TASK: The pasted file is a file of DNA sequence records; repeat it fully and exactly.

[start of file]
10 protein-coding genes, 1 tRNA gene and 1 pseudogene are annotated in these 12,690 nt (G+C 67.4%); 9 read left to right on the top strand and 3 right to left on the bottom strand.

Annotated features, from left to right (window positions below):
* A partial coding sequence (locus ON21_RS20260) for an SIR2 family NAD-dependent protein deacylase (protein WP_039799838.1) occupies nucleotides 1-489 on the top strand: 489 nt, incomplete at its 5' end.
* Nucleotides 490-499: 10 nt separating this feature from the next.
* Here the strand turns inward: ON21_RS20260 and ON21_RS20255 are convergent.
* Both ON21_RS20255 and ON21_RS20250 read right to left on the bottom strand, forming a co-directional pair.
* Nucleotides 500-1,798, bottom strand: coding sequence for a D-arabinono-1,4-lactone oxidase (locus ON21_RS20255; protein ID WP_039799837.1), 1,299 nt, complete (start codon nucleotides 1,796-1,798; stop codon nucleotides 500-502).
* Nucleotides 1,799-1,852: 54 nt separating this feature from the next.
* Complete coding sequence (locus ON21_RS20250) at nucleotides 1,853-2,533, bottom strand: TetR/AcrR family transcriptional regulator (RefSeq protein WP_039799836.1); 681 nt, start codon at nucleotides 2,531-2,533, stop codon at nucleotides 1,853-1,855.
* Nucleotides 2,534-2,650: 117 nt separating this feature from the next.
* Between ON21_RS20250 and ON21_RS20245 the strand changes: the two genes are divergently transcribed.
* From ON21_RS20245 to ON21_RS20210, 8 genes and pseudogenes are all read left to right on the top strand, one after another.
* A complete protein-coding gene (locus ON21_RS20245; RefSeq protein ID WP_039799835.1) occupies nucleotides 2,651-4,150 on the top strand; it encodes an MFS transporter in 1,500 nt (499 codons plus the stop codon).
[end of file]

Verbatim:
10 protein-coding genes, 1 tRNA gene and 1 pseudogene are annotated in these 12,690 nt (G+C 67.4%); 9 read left to right on the top strand and 3 right to left on the bottom strand.

Annotated features, from left to right (window positions below):
* A partial coding sequence (locus ON21_RS20260) for an SIR2 family NAD-dependent protein deacylase (protein WP_039799838.1) occupies nucleotides 1-489 on the top strand: 489 nt, incomplete at its 5' end.
* Nucleotides 490-499: 10 nt separating this feature from the next.
* Here the strand turns inward: ON21_RS20260 and ON21_RS20255 are convergent.
* Both ON21_RS20255 and ON21_RS20250 read right to left on the bottom strand, forming a co-directional pair.
* Nucleotides 500-1,798, bottom strand: coding sequence for a D-arabinono-1,4-lactone oxidase (locus ON21_RS20255; protein ID WP_039799837.1), 1,299 nt, complete (start codon nucleotides 1,796-1,798; stop codon nucleotides 500-502).
* Nucleotides 1,799-1,852: 54 nt separating this feature from the next.
* Complete coding sequence (locus ON21_RS20250) at nucleotides 1,853-2,533, bottom strand: TetR/AcrR family transcriptional regulator (RefSeq protein WP_039799836.1); 681 nt, start codon at nucleotides 2,531-2,533, stop codon at nucleotides 1,853-1,855.
* Nucleotides 2,534-2,650: 117 nt separating this feature from the next.
* Between ON21_RS20250 and ON21_RS20245 the strand changes: the two genes are divergently transcribed.
* From ON21_RS20245 to ON21_RS20210, 8 genes and pseudogenes are all read left to right on the top strand, one after another.
* A complete protein-coding gene (locus ON21_RS20245; RefSeq protein ID WP_039799835.1) occupies nucleotides 2,651-4,150 on the top strand; it encodes an MFS transporter in 1,500 nt (499 codons plus the stop codon).